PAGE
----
Ditch Your Stupid Scale


The following is an excerpt from I’ll Start Again Tomorrow: And Other Lies I’ve Told Myself by Sonia Jhas.

I can’t tell you how many people have shared this frustration with me: every day, they start their morning by stepping onto the scale, and every day, their scale says they’re not get- ting any smaller.

I also can’t tell you how frustrated I get hearing shit like this, because I know for a fact that the scale is a stupid, stupid, stupid machine.


The Scale is Stupid: Reason One

How many of you have set a weight goal only to hit that specific number and still not be satisfied with what you look like? I’ve been there. Many times. I naturally have flat glutes and boxy shoulders; that’s just how I’m built. No number on the scale will ever guarantee that those features will change. Here’s the deal: the scale doesn’t account for the unique shape of your body, which is determined by genetics. Just because you weigh a certain amount doesn’t mean your proportions are going to reflect your desired look. You may be top-heavy, you may be bottom-heavy, or you may not lose weight from the areas you are most concerned about. So, the number on the scale is irrelevant, and instead, you need to get clear on your values. Do you actually want to hit a certain weight? Is the number really what’s most important to you?

Or have you, in fact, been chasing something else entirely this whole time?

The Scale is Stupid: Reason Two

Many of my clients fear the number on the scale because it doesn’t align with what the #hashtag world has trained them to believe their magic number should be. They want so badly to be 120 pounds because diet culture has told them that a slim and trim woman must weigh no more than that. However, for their height and body frame, that weight just may not be realistic.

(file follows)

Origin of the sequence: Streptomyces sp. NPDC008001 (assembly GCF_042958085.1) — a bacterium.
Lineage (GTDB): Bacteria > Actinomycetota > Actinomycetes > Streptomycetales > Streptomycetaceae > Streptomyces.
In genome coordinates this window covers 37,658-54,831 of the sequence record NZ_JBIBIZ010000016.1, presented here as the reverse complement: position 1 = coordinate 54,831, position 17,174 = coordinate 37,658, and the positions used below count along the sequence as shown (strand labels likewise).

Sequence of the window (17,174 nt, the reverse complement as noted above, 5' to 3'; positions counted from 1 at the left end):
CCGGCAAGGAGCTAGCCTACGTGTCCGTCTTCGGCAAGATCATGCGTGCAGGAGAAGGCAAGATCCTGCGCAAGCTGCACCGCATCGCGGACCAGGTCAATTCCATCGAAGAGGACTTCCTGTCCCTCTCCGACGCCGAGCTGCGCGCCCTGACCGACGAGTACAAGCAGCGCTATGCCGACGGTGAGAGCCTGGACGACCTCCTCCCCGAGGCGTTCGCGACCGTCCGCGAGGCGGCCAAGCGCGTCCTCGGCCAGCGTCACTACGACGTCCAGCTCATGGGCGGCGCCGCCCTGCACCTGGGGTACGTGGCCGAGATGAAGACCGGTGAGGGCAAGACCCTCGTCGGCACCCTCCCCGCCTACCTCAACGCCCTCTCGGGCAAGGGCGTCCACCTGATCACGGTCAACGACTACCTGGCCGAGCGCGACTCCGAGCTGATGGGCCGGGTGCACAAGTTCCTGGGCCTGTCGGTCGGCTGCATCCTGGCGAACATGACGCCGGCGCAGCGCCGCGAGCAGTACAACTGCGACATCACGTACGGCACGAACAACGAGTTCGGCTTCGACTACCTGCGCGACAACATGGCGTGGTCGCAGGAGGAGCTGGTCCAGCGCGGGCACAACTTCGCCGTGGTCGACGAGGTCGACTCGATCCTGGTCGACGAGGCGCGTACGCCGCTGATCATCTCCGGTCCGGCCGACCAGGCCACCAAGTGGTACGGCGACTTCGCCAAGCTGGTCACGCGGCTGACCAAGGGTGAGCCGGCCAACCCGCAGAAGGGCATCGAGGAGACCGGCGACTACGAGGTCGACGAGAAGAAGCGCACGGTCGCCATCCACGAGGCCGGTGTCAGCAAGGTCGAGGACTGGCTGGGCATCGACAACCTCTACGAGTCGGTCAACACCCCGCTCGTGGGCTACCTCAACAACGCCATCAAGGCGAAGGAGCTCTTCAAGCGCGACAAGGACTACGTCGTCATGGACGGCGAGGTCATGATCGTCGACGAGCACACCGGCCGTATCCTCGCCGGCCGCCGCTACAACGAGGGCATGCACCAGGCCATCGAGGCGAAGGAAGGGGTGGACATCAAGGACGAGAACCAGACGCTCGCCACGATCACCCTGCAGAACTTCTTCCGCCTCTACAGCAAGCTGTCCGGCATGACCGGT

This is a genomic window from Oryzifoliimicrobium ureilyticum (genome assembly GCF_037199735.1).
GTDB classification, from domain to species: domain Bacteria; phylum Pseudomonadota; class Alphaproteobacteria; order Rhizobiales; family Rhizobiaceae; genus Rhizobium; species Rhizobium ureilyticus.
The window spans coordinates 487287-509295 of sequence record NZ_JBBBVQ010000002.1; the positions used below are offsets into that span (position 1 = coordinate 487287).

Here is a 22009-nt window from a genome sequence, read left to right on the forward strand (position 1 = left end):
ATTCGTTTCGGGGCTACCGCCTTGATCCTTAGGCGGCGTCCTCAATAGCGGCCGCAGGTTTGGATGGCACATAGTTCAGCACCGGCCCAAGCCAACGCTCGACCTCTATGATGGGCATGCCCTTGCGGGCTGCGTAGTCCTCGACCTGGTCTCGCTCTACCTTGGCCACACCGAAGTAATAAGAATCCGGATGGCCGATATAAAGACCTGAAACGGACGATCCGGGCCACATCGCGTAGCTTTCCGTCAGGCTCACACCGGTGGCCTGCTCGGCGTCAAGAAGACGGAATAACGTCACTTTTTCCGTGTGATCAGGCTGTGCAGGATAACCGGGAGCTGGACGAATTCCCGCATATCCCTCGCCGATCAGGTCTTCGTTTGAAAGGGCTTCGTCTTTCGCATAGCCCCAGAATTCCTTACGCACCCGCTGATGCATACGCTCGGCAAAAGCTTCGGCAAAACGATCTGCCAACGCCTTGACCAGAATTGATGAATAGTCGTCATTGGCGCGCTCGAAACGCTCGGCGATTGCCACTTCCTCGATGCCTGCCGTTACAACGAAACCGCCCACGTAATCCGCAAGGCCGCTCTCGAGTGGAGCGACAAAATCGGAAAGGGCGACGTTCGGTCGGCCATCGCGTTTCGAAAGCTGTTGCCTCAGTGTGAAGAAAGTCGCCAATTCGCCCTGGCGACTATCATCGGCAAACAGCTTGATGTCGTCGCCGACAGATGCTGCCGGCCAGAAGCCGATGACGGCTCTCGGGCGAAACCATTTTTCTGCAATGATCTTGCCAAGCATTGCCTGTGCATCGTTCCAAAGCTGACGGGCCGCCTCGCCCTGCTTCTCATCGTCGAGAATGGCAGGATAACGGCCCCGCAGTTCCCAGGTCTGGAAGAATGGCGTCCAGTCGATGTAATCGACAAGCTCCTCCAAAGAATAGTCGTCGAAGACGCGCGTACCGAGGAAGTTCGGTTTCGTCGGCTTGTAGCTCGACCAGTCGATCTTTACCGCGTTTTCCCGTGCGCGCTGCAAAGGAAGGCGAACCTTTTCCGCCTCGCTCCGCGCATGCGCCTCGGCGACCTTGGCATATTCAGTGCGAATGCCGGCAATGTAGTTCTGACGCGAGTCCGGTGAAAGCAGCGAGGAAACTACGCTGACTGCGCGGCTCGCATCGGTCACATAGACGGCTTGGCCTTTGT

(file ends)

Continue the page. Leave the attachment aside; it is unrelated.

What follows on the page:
Have you ever found yourself fixating on some “magic number”? And when you see the number on your scale going up, do you panic? Here’s the deal: you think you’re getting fat- ter or bulkier when in reality, the scale is telling you nothing relevant about your body composition. What’s even worse is that as you lean down and pack on muscle, the number on the scale often starts to go up. Why? Because muscle weighs more than fat by volume. Yes, you heard me, the scale can go up even when you’re leaning down. I’m sure you see the problem here.

If you’re still depending on the scale to be your primary measure of progress, then it’s time for a reframe. Dig deep and ask yourself:

How am I deriving my self-worth from the scale?

Why do the numbers mean so much to me?

How can I practice pivoting my perspective?

The Scale is Stupid: Reason Three

I know so many people who weigh themselves a few times a week (most do it daily) and freak out when the scale goes up by a couple of pounds. They become emotional, sad, and dis- heartened. Ultimately, they feel like quitting. But here’s the thing—there are so many reasons for the number on the scale to fluctuate:

  • Higher sodium intake in a snack or meal
  • A “treat” meal
  • Soreness post-workout